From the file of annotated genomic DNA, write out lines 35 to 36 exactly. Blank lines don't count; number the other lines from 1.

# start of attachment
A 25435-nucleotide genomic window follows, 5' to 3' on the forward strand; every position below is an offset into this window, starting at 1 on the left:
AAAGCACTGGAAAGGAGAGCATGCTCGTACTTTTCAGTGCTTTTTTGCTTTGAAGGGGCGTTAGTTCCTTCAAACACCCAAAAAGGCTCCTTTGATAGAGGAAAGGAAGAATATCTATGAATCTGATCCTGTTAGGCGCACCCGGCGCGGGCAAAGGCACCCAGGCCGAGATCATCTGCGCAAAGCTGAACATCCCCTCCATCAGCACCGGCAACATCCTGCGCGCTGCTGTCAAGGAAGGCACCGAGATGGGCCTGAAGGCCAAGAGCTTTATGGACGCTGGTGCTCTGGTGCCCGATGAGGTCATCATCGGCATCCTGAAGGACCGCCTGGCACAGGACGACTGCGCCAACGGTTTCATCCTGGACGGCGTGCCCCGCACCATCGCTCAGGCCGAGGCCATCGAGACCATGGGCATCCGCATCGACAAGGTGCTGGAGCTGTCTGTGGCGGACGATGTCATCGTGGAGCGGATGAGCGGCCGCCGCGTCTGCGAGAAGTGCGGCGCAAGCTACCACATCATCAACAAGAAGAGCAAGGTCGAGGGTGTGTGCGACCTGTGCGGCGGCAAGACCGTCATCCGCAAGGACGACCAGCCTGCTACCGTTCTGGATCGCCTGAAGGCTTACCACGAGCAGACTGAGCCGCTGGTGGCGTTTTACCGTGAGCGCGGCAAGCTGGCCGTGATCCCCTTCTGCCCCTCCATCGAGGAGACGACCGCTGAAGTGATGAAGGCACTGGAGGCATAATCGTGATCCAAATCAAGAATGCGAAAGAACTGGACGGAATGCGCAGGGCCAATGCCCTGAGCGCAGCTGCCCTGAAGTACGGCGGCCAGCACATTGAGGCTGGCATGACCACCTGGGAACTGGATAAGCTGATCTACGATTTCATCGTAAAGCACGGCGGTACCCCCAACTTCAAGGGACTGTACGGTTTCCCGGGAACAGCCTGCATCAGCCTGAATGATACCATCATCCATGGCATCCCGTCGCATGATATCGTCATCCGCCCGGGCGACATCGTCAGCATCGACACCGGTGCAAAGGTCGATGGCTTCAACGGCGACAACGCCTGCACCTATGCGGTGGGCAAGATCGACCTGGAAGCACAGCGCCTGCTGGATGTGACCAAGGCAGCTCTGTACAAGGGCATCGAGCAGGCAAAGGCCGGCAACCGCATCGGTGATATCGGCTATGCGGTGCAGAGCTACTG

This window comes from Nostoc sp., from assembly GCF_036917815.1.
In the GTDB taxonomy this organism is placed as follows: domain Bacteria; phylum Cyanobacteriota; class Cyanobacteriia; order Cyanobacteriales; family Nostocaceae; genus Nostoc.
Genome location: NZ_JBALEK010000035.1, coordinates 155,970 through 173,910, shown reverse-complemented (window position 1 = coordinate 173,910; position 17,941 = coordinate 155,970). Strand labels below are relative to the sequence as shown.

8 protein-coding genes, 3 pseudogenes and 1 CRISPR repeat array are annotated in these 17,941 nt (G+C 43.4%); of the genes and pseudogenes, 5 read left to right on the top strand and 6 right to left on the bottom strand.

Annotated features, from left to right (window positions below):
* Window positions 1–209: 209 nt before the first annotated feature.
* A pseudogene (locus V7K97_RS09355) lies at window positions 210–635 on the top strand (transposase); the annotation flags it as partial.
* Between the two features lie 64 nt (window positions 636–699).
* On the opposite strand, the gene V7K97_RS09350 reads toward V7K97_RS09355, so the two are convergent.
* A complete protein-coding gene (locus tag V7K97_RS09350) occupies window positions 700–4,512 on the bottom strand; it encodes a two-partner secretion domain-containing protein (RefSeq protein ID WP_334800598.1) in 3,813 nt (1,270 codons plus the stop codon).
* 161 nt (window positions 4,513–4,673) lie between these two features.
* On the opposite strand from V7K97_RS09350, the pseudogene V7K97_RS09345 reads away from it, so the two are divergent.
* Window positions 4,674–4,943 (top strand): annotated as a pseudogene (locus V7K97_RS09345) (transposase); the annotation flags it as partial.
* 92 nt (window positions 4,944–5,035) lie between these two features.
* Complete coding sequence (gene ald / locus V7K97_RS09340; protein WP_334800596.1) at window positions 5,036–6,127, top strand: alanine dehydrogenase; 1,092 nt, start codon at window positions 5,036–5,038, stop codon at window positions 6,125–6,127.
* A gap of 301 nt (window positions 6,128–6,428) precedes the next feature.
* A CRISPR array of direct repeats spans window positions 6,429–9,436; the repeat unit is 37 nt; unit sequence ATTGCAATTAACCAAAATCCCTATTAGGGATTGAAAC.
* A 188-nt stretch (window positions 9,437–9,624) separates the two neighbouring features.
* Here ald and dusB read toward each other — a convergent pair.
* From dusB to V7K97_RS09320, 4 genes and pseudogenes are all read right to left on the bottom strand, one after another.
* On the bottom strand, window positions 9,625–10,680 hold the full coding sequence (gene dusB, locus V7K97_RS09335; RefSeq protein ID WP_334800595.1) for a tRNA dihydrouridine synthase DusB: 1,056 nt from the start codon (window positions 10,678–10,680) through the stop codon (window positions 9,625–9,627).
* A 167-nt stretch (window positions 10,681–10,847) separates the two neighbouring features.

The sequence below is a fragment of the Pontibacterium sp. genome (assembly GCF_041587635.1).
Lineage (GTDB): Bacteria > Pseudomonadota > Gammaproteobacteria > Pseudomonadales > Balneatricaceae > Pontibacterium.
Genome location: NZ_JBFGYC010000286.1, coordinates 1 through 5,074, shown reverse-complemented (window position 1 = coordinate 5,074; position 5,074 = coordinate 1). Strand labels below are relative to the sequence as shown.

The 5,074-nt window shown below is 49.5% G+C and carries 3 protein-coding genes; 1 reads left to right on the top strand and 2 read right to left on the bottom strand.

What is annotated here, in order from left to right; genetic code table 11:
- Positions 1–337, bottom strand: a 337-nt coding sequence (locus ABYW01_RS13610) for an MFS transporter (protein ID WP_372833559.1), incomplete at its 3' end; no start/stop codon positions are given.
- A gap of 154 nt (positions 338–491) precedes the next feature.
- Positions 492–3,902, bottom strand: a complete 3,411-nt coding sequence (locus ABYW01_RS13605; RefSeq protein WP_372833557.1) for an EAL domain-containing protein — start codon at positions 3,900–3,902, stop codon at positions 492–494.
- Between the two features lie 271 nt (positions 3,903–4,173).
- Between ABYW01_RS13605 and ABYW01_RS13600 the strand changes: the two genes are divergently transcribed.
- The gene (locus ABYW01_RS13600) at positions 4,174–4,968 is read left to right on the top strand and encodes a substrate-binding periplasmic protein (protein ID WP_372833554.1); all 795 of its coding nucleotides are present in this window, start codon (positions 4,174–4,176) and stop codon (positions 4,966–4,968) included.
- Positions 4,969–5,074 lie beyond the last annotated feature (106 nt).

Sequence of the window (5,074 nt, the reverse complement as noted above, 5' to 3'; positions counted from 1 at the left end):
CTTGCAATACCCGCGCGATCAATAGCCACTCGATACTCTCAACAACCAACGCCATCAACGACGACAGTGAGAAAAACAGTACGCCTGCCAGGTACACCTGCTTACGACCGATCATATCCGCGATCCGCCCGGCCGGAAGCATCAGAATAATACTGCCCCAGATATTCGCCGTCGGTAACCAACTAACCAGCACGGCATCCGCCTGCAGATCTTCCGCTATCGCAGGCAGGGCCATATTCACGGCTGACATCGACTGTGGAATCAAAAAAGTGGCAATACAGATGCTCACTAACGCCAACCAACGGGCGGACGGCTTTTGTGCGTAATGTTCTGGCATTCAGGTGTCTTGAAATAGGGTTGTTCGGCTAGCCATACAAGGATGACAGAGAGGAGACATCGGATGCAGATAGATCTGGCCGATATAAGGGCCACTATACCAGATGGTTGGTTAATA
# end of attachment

- The gene (locus ABYW01_RS13600) at positions 4,174–4,968 is read left to right on the top strand and encodes a substrate-binding periplasmic protein (protein ID WP_372833554.1); all 795 of its coding nucleotides are present in this window, start codon (positions 4,174–4,176) and stop codon (positions 4,966–4,968) included.
- Positions 4,969–5,074 lie beyond the last annotated feature (106 nt).